Tuesday, October 27, 2009

WOCK On Vinyl - Farewell Aunty Jack / Doin' The Aunty Jack (1973)

Before things get too serious at Rock On Vinyl, I thought it might be fun to post a song at the end of each month, that could be considered to be either Weird, Obscure, Crazy or just plain Korny.
This WOCK posting comes under the 'crazy' category. As a young teenager, I have fond memories of tuning in to the ABC on a Sunday night to watch one of my favourite shows 'The Aunty Jack Show'.

The Aunty Jack Show was one of Australia's earliest and best loved TV comedy series in the 70's. Australian comedy changed forever the night that Aunty Jack (a motor-cycling transvestite boxer) roared into Australian living rooms on his/her Harley-Davidson. The Logie-winning series ran from 1972 to 1973 on ABC-TV and attained an instant cult status that persists to this day. Under threat of having their "bloody arms ripped off" if they didn't, Australians of the early seventies had little option but to tune in each week to their favourite Aunt, or pay the consequences!
Aunty Jack was a unique comic creation, an obese, moustachioed, gravel-voiced tranvestite, part truckie, part pantomime-dame, who habitually solved any problem by knocking someone out or ripping their arms off. Visually, she was unmistakeable: she wore a huge, tent-like blue velvet dress, football boots, and a golden boxing glove on one hand. She rode everywhere on a Harley-Davidson and referred to everyone as "me little lovelies" -- unless of course she was uttering her familiar threat: "I'll rip yer bloody arms orf!", a phrase which immediately passed into the vernacular.

The character of Aunty Jack was devised and played by the multi-talented Grahame Bond and was partly inspired by an overbearing uncle of Grahame's whom he had disliked as a child.
Aunty Jack alternated one-off sketches with segments featuring a regular and semi-regular characters. As well as Aunty Jack and her sidekicks -- blonde bombshell Flange Desire, the tremulous Thin Arthur and snobby Narrator Neville, there were semi-regular appearances by nervy folk-singing duo Errol and Neil (Grahame & Rory) and extrovert rock'n'roll butcher Kev Kavanagh (Grahame), the obnoxious Kid Eager (McDonald), a parodic amalgam of characters like Dennis the Menace and Ginger Meggs, and towards the end of the second series, Wollongong TV presenter and super-dag Norman Gunston (McDonald) for whom some bright spark at the ABC recognised the potential in this character, and he was offered a tonight show of his own on ABC television in the mid-70s. Somewhere along the line, he was christened with the sobriquet ‘The Little Aussie Bleeder’, and the rest of course is history.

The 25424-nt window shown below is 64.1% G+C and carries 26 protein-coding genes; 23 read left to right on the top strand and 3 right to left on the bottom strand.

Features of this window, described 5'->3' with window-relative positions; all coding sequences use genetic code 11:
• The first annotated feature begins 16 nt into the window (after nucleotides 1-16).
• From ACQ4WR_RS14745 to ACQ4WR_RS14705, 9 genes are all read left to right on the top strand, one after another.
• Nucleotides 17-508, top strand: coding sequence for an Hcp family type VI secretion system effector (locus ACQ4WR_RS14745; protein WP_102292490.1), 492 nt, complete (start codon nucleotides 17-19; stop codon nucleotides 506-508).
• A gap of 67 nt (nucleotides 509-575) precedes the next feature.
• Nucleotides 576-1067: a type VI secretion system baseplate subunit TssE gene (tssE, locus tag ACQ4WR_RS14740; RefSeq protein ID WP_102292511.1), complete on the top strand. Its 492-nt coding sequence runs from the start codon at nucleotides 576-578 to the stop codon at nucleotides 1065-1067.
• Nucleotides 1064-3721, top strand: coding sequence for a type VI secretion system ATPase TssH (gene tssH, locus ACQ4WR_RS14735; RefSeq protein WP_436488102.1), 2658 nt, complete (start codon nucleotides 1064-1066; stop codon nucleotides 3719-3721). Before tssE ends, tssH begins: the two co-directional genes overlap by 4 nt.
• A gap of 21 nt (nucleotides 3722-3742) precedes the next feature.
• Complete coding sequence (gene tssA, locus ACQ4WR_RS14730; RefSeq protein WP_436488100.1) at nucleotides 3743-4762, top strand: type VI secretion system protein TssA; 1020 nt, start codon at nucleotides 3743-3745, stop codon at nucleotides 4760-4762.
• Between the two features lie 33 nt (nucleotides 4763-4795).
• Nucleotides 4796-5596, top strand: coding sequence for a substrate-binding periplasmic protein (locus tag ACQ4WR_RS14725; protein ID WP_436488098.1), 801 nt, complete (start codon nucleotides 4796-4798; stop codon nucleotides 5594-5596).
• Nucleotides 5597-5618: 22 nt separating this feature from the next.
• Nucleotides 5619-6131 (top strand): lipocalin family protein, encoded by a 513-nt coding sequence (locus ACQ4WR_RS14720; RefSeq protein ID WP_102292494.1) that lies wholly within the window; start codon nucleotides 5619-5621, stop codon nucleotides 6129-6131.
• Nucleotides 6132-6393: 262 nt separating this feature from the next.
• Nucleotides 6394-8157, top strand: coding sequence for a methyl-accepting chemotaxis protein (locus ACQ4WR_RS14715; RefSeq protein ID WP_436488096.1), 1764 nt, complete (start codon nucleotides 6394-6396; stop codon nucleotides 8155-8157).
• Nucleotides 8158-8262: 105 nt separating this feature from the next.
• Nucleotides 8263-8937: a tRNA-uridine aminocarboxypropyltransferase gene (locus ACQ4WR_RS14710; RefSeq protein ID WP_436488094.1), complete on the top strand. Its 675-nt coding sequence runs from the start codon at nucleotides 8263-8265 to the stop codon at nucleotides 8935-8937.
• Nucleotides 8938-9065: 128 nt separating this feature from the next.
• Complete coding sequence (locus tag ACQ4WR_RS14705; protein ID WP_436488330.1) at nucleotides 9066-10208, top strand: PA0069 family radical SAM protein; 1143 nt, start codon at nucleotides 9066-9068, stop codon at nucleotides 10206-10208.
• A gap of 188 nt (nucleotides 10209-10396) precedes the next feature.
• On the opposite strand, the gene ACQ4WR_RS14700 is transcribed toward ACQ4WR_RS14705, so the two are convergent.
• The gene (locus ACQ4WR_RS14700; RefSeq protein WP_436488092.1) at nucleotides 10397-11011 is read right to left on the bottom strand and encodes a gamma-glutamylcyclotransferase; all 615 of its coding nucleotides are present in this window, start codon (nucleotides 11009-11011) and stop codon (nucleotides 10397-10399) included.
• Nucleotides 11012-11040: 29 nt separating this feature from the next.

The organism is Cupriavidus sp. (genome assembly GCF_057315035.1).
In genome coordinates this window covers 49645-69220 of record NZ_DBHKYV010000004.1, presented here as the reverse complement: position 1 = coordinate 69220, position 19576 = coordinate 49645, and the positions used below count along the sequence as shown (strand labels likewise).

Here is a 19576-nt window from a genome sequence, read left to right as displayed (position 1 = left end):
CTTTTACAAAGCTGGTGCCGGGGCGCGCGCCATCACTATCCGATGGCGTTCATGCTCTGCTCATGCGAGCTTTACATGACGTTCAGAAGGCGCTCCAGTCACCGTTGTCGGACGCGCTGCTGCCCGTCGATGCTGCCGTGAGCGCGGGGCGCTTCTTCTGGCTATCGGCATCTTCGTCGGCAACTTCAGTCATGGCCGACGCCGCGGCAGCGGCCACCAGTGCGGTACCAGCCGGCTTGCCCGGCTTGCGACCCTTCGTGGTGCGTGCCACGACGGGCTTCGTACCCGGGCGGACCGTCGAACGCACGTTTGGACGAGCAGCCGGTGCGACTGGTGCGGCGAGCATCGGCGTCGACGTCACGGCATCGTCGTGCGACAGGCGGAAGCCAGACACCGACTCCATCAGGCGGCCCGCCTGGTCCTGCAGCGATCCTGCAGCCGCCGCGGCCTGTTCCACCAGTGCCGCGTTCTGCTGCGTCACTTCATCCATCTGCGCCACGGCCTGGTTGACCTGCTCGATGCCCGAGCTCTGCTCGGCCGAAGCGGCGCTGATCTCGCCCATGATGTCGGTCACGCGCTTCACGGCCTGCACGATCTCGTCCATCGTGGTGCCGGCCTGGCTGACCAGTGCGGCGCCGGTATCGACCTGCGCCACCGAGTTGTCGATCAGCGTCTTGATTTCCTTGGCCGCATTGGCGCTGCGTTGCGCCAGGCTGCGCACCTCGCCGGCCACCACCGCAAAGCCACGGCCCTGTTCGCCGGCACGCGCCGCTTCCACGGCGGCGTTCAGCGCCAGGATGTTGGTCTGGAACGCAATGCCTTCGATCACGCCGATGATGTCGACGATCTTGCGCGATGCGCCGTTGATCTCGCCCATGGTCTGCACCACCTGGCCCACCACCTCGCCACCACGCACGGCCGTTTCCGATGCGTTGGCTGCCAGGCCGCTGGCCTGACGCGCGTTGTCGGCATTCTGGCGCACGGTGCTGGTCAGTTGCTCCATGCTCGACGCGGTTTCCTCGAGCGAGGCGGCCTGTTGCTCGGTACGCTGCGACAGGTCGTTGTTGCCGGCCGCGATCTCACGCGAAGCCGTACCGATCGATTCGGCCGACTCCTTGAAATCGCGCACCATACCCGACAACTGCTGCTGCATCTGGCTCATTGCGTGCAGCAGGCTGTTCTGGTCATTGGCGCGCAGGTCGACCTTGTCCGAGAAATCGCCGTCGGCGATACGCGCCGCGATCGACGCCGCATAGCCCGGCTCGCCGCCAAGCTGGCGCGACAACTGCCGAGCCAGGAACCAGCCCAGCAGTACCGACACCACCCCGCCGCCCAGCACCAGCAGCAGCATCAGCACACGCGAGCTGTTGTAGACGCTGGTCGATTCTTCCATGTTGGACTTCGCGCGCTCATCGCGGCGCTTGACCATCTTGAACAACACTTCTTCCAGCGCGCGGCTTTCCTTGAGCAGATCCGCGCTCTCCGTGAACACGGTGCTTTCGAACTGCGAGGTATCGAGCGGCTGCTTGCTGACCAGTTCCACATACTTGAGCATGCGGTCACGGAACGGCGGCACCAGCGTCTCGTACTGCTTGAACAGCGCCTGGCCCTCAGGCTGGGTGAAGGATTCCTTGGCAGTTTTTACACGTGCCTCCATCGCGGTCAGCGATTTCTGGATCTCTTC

The theme song ‘Farewell Aunty Jack’ was written by Graham Bond & Rory O'Donoghue, reaching number one on the Australian charts in 1974. I was lucky enough to acquire a Picture Disc copy of the single from my local newsagency/record outlet, and it was acquired for the pricely sum of $1.25. The attraction of the song lies with the bizarre lyrics which threatens the listener with having their arms ripped off through the radio. Part comedy song, part signature sign off for the closest Australia has ever come to producing something as good as Monty Python's Flying Circus, "Farewell Aunty Jack" has all the hallmarks of a Phil Spector or Roy Orbison mini-rock-opera. There are quiet bits, loud bits, moments where love and hope, sadness and solitude are counterbalanced with motorcycles and a fat transvestite with a golden glove.
This was the biggest selling song in Australia in 1974 (8 weeks at number one and 22 weeks in the charts) and it's very easy for me to put on those gruff tones of Aunty jack and recite "I'm really off this time...like a piece of cheese".

The B Side is pretty good also and rocks on nicely with the catchy phrase "Doin' The Aunty Jack".

I am including both A and B sides of the single (ripped at 256kps), a sample sound clip of Aunty Jack's threat to Rip Ya Bloody Arms Off ! and several video clips taken from the show. Full artwork and selected pictures are also included.

Finally, in the infamous words of Aunty Jack, if you don't leave a comment after downloading this WOCK selection, I'm gonna come out of your computer screen and Rip Ya' Bloody Mouse Off ! LOL
Aunty Jack Link (30Mb) REPOST


  1. Thanks for this. It was a great show. I have the album and all the DVD's. It's a great Aussie classic.

  2. Nice to hear from you again Ozzie - I too have the album. I bought it specifically for the duets between Errol and Neil (Grahame & Rory)
    Cheers Mate

  3. was this the first Australian picture disc?

  4. Hey - interesting question
    Going by what 'Milesago' states, it wasn't (see http://www.milesago.com/Artists/bananas.htm)
    but they don't actually state who did.
    Further investigation in Google reveals that Tex Morton’s ‘The Goondawindi Grey’ released in 1973 was in fact the very first Picture Disc and infact the 'picture disc concept' was developed by a man from the South Coast of New South Wales.
    Thanks for bringing up the question Marshall and dropping by

  5. Hi AussieRock, I just put this on my Blog after someone ask me for it. Forgot mate you had it here until I was checking your site out tonight. Sorry mate didn't mean to double up. :) still friends?? :)

  6. Hey Ozzie, not a problem. There's so many places to check now, its difficult not to duplicate sometimes.
    To be honest, I have grabbed a few bits and pieces from your wonderful blog to fill in gaps on some of my posts (and given credit where due of course) - so no harm done.
    Keep up the great work at http://www.ozziemusicman.com/ mate. Cheers :-)